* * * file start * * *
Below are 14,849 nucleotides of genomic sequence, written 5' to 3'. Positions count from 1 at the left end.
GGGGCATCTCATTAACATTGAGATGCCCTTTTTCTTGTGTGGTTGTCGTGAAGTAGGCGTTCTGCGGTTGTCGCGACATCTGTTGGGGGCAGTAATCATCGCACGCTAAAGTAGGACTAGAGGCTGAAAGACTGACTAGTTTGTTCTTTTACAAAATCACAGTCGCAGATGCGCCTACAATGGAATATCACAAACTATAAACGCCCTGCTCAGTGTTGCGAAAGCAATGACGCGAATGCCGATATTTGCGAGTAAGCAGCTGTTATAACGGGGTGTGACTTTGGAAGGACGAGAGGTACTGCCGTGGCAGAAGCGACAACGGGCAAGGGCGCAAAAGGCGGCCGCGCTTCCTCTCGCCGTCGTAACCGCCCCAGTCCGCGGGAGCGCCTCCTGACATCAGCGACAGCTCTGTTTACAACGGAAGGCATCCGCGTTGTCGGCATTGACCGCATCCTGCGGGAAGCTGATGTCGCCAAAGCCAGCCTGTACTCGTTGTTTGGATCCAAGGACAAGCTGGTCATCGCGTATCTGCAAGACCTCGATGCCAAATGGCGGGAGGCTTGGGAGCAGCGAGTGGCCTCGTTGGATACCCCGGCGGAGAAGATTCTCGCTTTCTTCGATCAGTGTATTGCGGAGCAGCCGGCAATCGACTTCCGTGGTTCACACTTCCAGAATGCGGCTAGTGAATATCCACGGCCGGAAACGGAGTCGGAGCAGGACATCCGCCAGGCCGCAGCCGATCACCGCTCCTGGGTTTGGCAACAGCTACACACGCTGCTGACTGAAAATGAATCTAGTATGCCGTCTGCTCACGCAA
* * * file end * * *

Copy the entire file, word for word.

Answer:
Below are 14,849 nucleotides of genomic sequence, written 5' to 3'. Positions count from 1 at the left end.
GGGGCATCTCATTAACATTGAGATGCCCTTTTTCTTGTGTGGTTGTCGTGAAGTAGGCGTTCTGCGGTTGTCGCGACATCTGTTGGGGGCAGTAATCATCGCACGCTAAAGTAGGACTAGAGGCTGAAAGACTGACTAGTTTGTTCTTTTACAAAATCACAGTCGCAGATGCGCCTACAATGGAATATCACAAACTATAAACGCCCTGCTCAGTGTTGCGAAAGCAATGACGCGAATGCCGATATTTGCGAGTAAGCAGCTGTTATAACGGGGTGTGACTTTGGAAGGACGAGAGGTACTGCCGTGGCAGAAGCGACAACGGGCAAGGGCGCAAAAGGCGGCCGCGCTTCCTCTCGCCGTCGTAACCGCCCCAGTCCGCGGGAGCGCCTCCTGACATCAGCGACAGCTCTGTTTACAACGGAAGGCATCCGCGTTGTCGGCATTGACCGCATCCTGCGGGAAGCTGATGTCGCCAAAGCCAGCCTGTACTCGTTGTTTGGATCCAAGGACAAGCTGGTCATCGCGTATCTGCAAGACCTCGATGCCAAATGGCGGGAGGCTTGGGAGCAGCGAGTGGCCTCGTTGGATACCCCGGCGGAGAAGATTCTCGCTTTCTTCGATCAGTGTATTGCGGAGCAGCCGGCAATCGACTTCCGTGGTTCACACTTCCAGAATGCGGCTAGTGAATATCCACGGCCGGAAACGGAGTCGGAGCAGGACATCCGCCAGGCCGCAGCCGATCACCGCTCCTGGGTTTGGCAACAGCTACACACGCTGCTGACTGAAAATGAATCTAGTATGCCGTCTGCTCACGCAA